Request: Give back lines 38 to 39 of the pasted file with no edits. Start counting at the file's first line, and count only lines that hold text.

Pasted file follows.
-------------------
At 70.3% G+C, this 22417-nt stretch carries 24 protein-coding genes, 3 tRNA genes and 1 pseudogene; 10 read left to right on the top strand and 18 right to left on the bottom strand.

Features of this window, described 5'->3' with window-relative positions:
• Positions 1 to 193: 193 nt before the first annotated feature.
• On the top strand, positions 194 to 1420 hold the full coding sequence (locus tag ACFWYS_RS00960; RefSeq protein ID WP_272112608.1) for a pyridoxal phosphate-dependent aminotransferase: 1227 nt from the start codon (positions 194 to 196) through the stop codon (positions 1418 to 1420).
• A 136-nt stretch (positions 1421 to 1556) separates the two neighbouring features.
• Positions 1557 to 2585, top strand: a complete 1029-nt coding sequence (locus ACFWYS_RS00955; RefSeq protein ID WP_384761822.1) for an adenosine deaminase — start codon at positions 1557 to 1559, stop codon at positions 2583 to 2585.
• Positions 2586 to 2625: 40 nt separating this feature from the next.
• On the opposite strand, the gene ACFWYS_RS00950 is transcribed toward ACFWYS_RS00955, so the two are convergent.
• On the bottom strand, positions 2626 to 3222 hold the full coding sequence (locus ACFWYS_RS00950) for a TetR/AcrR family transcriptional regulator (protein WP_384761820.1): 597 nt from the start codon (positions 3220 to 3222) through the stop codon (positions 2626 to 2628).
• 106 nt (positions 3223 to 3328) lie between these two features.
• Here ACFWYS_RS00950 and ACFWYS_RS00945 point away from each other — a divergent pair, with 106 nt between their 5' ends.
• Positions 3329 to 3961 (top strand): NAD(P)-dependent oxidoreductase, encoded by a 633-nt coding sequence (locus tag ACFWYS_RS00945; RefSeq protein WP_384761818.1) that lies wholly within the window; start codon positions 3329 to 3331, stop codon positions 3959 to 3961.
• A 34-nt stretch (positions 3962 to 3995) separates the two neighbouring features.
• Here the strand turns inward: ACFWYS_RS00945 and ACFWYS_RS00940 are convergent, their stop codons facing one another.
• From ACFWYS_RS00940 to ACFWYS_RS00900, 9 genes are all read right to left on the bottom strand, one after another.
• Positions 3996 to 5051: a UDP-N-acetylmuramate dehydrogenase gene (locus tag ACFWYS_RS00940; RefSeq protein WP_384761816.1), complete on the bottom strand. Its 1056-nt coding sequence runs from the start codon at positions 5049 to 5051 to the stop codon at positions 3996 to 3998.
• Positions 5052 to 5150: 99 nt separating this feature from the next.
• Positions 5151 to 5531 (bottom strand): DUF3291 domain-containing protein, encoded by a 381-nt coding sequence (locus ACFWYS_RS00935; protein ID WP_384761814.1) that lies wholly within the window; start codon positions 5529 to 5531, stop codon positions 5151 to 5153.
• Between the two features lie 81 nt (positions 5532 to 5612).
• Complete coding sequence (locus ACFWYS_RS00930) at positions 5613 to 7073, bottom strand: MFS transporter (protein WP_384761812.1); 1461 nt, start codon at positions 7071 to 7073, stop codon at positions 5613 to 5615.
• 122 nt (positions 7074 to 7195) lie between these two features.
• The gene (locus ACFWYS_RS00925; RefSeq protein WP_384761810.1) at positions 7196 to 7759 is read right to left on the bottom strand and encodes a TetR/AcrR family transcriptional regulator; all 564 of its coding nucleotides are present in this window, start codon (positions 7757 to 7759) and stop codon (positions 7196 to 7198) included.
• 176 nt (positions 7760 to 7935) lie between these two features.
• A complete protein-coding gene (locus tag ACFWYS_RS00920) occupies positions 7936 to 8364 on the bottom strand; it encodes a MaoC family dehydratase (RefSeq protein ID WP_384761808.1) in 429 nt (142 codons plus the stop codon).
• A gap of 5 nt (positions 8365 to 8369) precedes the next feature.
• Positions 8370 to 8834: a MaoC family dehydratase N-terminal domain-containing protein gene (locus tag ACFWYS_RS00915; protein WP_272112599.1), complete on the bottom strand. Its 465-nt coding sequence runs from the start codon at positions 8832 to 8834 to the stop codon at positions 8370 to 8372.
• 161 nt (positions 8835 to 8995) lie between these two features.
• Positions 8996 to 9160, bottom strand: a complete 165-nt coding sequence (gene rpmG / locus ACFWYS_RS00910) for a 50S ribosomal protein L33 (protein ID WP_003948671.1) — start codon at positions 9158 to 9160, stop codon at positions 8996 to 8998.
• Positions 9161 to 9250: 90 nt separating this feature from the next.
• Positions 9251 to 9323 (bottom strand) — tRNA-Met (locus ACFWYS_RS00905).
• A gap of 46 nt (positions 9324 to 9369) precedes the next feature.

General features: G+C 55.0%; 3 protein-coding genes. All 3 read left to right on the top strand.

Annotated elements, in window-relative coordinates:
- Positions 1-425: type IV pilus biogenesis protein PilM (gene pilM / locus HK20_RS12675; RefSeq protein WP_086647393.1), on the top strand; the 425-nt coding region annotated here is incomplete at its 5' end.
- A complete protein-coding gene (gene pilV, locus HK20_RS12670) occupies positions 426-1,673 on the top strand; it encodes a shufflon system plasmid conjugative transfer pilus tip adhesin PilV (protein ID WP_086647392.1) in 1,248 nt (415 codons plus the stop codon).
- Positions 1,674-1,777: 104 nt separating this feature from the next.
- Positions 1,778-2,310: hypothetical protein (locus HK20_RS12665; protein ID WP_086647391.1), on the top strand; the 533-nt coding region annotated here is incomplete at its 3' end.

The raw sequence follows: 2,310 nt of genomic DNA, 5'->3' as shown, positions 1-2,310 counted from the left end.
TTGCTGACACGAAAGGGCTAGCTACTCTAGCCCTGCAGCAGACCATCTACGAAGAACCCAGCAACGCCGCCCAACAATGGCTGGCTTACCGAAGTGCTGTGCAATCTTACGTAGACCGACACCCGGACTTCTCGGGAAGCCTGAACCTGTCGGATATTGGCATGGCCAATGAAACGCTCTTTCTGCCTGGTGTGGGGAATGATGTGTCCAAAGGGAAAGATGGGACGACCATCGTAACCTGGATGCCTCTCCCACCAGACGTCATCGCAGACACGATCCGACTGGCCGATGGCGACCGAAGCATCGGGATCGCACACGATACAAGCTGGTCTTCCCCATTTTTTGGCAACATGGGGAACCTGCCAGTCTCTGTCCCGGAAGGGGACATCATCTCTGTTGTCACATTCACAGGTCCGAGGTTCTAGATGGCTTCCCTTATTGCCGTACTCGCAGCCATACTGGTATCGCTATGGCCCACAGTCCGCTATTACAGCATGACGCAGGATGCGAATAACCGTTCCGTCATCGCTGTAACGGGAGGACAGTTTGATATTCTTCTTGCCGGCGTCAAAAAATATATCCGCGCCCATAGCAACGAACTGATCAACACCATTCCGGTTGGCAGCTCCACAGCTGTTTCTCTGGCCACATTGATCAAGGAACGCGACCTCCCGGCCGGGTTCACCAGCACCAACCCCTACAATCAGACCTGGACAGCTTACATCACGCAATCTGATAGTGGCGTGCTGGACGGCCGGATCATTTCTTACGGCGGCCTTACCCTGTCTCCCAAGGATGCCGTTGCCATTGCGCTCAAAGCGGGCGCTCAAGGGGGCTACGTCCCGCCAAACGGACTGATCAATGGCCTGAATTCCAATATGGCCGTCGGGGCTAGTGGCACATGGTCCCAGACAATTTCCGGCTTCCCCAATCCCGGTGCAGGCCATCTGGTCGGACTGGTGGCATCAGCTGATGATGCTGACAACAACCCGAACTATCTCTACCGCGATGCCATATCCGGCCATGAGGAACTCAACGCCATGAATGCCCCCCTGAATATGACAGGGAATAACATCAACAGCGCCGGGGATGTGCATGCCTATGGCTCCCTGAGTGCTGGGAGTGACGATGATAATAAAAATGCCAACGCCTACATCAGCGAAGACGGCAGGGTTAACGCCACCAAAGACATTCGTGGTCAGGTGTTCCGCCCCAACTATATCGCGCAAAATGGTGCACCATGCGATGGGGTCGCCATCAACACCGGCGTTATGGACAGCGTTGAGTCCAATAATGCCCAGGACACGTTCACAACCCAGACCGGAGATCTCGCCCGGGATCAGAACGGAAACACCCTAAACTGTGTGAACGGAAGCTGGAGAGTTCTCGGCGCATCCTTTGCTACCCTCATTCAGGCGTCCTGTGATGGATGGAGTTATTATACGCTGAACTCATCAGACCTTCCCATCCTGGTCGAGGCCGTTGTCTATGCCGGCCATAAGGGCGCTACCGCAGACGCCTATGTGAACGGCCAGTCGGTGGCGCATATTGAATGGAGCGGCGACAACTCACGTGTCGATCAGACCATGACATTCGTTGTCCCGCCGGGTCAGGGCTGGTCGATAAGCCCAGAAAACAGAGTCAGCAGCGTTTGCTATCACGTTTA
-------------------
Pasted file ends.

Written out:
The raw sequence follows: 2,310 nt of genomic DNA, 5'->3' as shown, positions 1-2,310 counted from the left end.
TTGCTGACACGAAAGGGCTAGCTACTCTAGCCCTGCAGCAGACCATCTACGAAGAACCCAGCAACGCCGCCCAACAATGGCTGGCTTACCGAAGTGCTGTGCAATCTTACGTAGACCGACACCCGGACTTCTCGGGAAGCCTGAACCTGTCGGATATTGGCATGGCCAATGAAACGCTCTTTCTGCCTGGTGTGGGGAATGATGTGTCCAAAGGGAAAGATGGGACGACCATCGTAACCTGGATGCCTCTCCCACCAGACGTCATCGCAGACACGATCCGACTGGCCGATGGCGACCGAAGCATCGGGATCGCACACGATACAAGCTGGTCTTCCCCATTTTTTGGCAACATGGGGAACCTGCCAGTCTCTGTCCCGGAAGGGGACATCATCTCTGTTGTCACATTCACAGGTCCGAGGTTCTAGATGGCTTCCCTTATTGCCGTACTCGCAGCCATACTGGTATCGCTATGGCCCACAGTCCGCTATTACAGCATGACGCAGGATGCGAATAACCGTTCCGTCATCGCTGTAACGGGAGGACAGTTTGATATTCTTCTTGCCGGCGTCAAAAAATATATCCGCGCCCATAGCAACGAACTGATCAACACCATTCCGGTTGGCAGCTCCACAGCTGTTTCTCTGGCCACATTGATCAAGGAACGCGACCTCCCGGCCGGGTTCACCAGCACCAACCCCTACAATCAGACCTGGACAGCTTACATCACGCAATCTGATAGTGGCGTGCTGGACGGCCGGATCATTTCTTACGGCGGCCTTACCCTGTCTCCCAAGGATGCCGTTGCCATTGCGCTCAAAGCGGGCGCTCAAGGGGGCTACGTCCCGCCAAACGGACTGATCAATGGCCTGAATTCCAATATGGCCGTCGGGGCTAGTGGCACATGGTCCCAGACAATTTCCGGCTTCCCCAATCCCGGTGCAGGCCATCTGGTCGGACTGGTGGCATCAGCTGATGATGCTGACAACAACCCGAACTATCTCTACCGCGATGCCATATCCGGCCATGAGGAACTCAACGCCATGAATGCCCCCCTGAATATGACAGGGAATAACATCAACAGCGCCGGGGATGTGCATGCCTATGGCTCCCTGAGTGCTGGGAGTGACGATGATAATAAAAATGCCAACGCCTACATCAGCGAAGACGGCAGGGTTAACGCCACCAAAGACATTCGTGGTCAGGTGTTCCGCCCCAACTATATCGCGCAAAATGGTGCACCATGCGATGGGGTCGCCATCAACACCGGCGTTATGGACAGCGTTGAGTCCAATAATGCCCAGGACACGTTCACAACCCAGACCGGAGATCTCGCCCGGGATCAGAACGGAAACACCCTAAACTGTGTGAACGGAAGCTGGAGAGTTCTCGGCGCATCCTTTGCTACCCTCATTCAGGCGTCCTGTGATGGATGGAGTTATTATACGCTGAACTCATCAGACCTTCCCATCCTGGTCGAGGCCGTTGTCTATGCCGGCCATAAGGGCGCTACCGCAGACGCCTATGTGAACGGCCAGTCGGTGGCGCATATTGAATGGAGCGGCGACAACTCACGTGTCGATCAGACCATGACATTCGTTGTCCCGCCGGGTCAGGGCTGGTCGATAAGCCCAGAAAACAGAGTCAGCAGCGTTTGCTATCACGTTTA